14.Members have enquired whether the circumstances prescribed in clause 13 are exhaustive and whether the provisions of BL 79 should be incorporated or elaborated in the Bill as the previous electoral legislation set out a number of other circumstances under which a Member ceased to hold office e.g. holding of any judicial office. The Administration advises that the circumstances prescribed in BL 79 are exhaustive on the ground that domestic legislation should be governed by the constitutional law i.e. the BL. It is inappropriate to elaborate BL 79 in clause 13 as BL 79 was drafted in Chinese and re-writing it in domestic legislation might not accurately reflect the intended meaning of the Article.
15.Some members are of the view that BL 79 confers power upon the President of LegCo to declare the disqualification of a Member under certain circumstances. It does not preclude LegCo from prescribing additional circumstances under which a Member ceases to hold office if considered necessary. A member also suggests that clauses 13 and 37 should be combined so that the two sets of circumstances will be applicable to disqualification of Members. The Administration however maintains the view that the circumstances under which a Member will cease to hold office and the circumstances under which a person will be disqualified from being nominated as a candidate and from being elected as a Member should be dealt with under separate clauses in the Bill. (A Member has indicated that he will give notice to move CSAs in this respect.)
Disqualification of candidates (clause 37)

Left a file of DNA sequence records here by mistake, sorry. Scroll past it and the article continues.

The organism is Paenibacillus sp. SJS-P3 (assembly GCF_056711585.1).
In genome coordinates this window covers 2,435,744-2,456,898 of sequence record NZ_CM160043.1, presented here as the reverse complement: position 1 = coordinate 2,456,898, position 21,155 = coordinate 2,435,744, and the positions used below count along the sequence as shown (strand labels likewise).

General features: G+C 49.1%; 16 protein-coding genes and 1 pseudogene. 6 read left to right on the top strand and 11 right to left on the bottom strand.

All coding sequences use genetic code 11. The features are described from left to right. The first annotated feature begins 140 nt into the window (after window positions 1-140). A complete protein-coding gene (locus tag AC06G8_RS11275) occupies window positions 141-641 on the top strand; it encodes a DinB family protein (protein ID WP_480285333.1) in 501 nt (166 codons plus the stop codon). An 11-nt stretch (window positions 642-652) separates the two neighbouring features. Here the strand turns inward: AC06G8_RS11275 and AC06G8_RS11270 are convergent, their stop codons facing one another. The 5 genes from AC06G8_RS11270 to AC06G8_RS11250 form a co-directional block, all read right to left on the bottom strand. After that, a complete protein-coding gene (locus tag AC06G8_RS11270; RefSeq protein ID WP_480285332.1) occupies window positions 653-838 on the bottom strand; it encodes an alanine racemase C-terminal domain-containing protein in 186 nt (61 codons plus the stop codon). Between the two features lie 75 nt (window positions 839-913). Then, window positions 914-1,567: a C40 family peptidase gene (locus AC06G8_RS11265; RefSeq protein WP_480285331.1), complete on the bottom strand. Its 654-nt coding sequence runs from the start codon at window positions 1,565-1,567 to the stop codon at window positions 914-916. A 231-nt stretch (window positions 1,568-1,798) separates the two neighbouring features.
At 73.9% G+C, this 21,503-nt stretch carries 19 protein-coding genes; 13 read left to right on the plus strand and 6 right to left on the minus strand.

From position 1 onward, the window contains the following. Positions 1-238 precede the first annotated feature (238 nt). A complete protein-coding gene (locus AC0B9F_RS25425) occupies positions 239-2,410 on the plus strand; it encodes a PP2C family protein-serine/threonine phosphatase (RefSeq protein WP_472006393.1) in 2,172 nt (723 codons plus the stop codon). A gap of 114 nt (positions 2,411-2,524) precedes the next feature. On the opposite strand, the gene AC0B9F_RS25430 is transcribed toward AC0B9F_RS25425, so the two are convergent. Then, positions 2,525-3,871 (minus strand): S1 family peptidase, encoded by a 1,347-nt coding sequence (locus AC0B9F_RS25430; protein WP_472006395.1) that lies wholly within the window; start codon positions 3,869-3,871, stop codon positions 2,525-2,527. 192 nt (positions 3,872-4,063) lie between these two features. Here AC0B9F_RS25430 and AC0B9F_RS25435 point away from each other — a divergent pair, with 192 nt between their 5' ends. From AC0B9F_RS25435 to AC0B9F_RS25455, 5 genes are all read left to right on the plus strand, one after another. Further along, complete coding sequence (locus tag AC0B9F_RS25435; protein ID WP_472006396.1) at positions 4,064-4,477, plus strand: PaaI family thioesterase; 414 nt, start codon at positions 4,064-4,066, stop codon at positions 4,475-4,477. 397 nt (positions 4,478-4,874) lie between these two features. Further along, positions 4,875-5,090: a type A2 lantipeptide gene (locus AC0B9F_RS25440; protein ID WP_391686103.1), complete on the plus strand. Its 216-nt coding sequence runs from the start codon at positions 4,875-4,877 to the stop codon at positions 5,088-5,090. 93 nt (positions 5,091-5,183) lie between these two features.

16.The Bills Committee has noted a members proposals that: (a) disqualification of candidates should only be confined to escaped convicts from Hong Kong prisons; (b) prospective disqualification should be reduced from five years to four years (to tie in with a LegCo term) and be confined to corrupt offences committed in Hong Kong; and (c) disqualification on bankruptcy grounds should be confined to undischarged bankrupts. The Administration does not support the proposals on the ground that the provisions in the Bill are already less stringent than those contained in the previous electoral legislation. (A Member has indicated that he will give notice to move CSAs in this respect.)
17.In response to the Bills Committee, the Administration agrees to move a CSA to clause 37(1)(g) to the effect that in addition to representatives (including honorary consuls) of foreign countries, salaried functionaries of foreign countries should also, as before, be disqualified from candidature or being elected in a LegCo election.
Disqualification of electors (clause 29)
18.The Bills Committee has noted a member ' s proposals that: (a) the provision relating to the disqualification, as electors, of prisoners for whatever term of imprisonment should be deleted and confined to escaped convicts from Hong Kong prisons; (b) prison inmates should have votes and (c) there should be no prospective disqualification. The Administration does not support the proposals on the ground that the provisions in the Bill are already less stringent than those contained in the previous electoral legislation. (A Member has indicated that he will give notice to move CSAs in this respect.)
Number of votes an elector may cast
19.Two members have suggested that the one person, one vote principle should be adopted so that all electors, with the exception of ex-officio EC members or electors of the smallest FCs, may choose to vote in only one constituency. The proposal is neither contrary to the BL nor the decision of the PC. The Administration does not support the proposal.